the old rrea rment system, clean the interior and exterior of rhe rurrer, and remove irs interior plating. Behind these interio r plates, the ream is expecting to find m ore arti fac ts associated with life o nboard and the sinki ng of the fa mo us C ivil War ironclad . The ro tatin g gun tu rret was constructed of eight layers of o ne- inch thick wro ught-i ro n pla tes strong en o ugh ro withstand enemy fi re. M useum visito rs can

see Monitor's iconic revo lving gun turret's draining and conservation fro m rhe mass ive viewing platform inside rhe Monitor Center, Monday th ro ugh Friday until 15 July 201 6 (the mrrer is refilled each week over the weekends ro avoid it drying o ut com pletely). Behind-the-scenes tours with the director of the Mo nitor C enter, John V Quarstein, include a chance to go in to the drained rurret. These special to urs are available through 1 July fo r a $ 100 tax-ded uctible contribution with advance reservations (these to u rs are nor suitabl e fo r child ren under the age of 12) . This may be th e lasr rime visito rs are invited behind rhe scenes dur ing turret draining fo r several years. Reserva tio ns can be m ade by contacting H annah Piner at 757 952-0465, or email hpin er@m arin ersmuseum.org. Berween 1998 and 2002, the ship's turret, steam engine, Dahlgren guns, and other artifac ts we re excava ted from th e seafl oor and t ransfe rred to the USS Mo ni tor Center fo r co n serva tion and interpretatio n . (The Ma rin ers' M useum , 100 M useum D rive, Newpo rt News, VA; Ph. 757 5962222; www. m arinersmuseum.o rg)

Progress is being made on the $6.3-million-dollar hull restoration of the 1894 schooner Ernestina-Morrissey. Captain H arold Burnham is the owner's rep resentative fo r th e Massachusetts Dep artment of C onserva tio n and Recreation, the administrator fo r the historic ship. H e is working closely with the Boothbay H arb or Shipyard (Ma ine) president, Eric G raves, and p roject m an age r, D avid Short, to ensure the hull m eets US Coast G ua rd requirements fo r Ocean Cerrificario n so that the ship can resume seagoing educatio nal programming. The schooner has been co mpletely dism antled, and rhe shipyard crew has started to reassemble the ste rn structure. The rudder pos t and stern p os t of D anish oak are in place on the n ew keel, and the transom framing is going up . H ere, D av id Sho rt and his crew lifr rhe afc- most starboard fram e into place. Live oak from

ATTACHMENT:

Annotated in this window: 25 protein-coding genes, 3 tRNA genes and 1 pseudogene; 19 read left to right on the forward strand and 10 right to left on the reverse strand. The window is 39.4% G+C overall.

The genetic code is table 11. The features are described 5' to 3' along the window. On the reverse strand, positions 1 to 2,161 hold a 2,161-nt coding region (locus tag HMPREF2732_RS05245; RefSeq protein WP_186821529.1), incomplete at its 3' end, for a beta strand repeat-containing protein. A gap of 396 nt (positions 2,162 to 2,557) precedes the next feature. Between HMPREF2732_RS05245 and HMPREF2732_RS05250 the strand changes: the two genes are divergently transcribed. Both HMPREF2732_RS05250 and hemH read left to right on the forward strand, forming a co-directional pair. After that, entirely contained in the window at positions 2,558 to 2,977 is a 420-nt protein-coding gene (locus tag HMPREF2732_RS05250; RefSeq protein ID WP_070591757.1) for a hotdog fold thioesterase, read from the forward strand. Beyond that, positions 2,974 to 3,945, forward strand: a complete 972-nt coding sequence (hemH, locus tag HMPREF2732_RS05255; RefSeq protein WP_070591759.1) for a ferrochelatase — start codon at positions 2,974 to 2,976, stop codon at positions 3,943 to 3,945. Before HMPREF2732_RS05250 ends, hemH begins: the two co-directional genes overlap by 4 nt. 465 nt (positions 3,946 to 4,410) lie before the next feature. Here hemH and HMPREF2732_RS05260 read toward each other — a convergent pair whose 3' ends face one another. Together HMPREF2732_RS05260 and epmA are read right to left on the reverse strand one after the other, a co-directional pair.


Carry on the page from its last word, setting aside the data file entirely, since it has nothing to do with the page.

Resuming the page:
Schooner Ernestina-Morri ssey Geo rgia is used fo r the fur tocks char h ave m o re curve and need strength; t h e rest of the fur tocks are m ade from Danish oak. Th e futtocks are fas tened with rr unnels to form the fram e; the timbers are fas tened w ith silico n-bronze bolts. No tice the m ortises ready to accept the rest of rhe fram es. (For photographs of thi s work and info rmati o n on how you can help, visit www. ernesti na.org.) ..â&#x20AC;˘ "Boaty McBoatface" is out as a contender for the name of the UK's newest polar research vessel; RRS Sir DavidAttenborough is in. T h e Natural E n vironm ent Research Co un cil (NERC), which is building the vessel, go t into a public relations snafu wh e n it anno un ced in M arch that the public was invited to suggest names fo r the n ew ship. A Bri tish radio personality jokin gly suggested "Boary M cBoatface," whic h imm edia tely took off as a runaway favo rite 48

SEA HISTORY 155, SUM MER2016


RRS Sir D avid Attenborough with the public, receiving nearly 3 0,000 votes in a matter of days. T he sillyn ess of it all made international news, but NERC ultimately went with naming the 4 10-foot ship for Britain's wo rld-renowned naturalist and broadcas ter. Not to disregard p ublic sentiment, NERC will name on e of the ship's remotely operated sub-sea vehicles Boaty McBoatface. T he $287 millio n research vessel will be operated by the British Antarctic Survey. "Ice Ice Baby," "Usain Boat," "It's Bloody Co ld Here," an d "Clifford the Big Red Boat" we re also sugges ted-and rejected . (www.nerc.ac .u k) ... Captain Richard Bailey, formerly of the Rhode Island tall ship Oliver Hazard Perry and before that the longtime captain of "HMS "Rose (now HMS Surprise), recently signed on as captain of the schooner Spirit of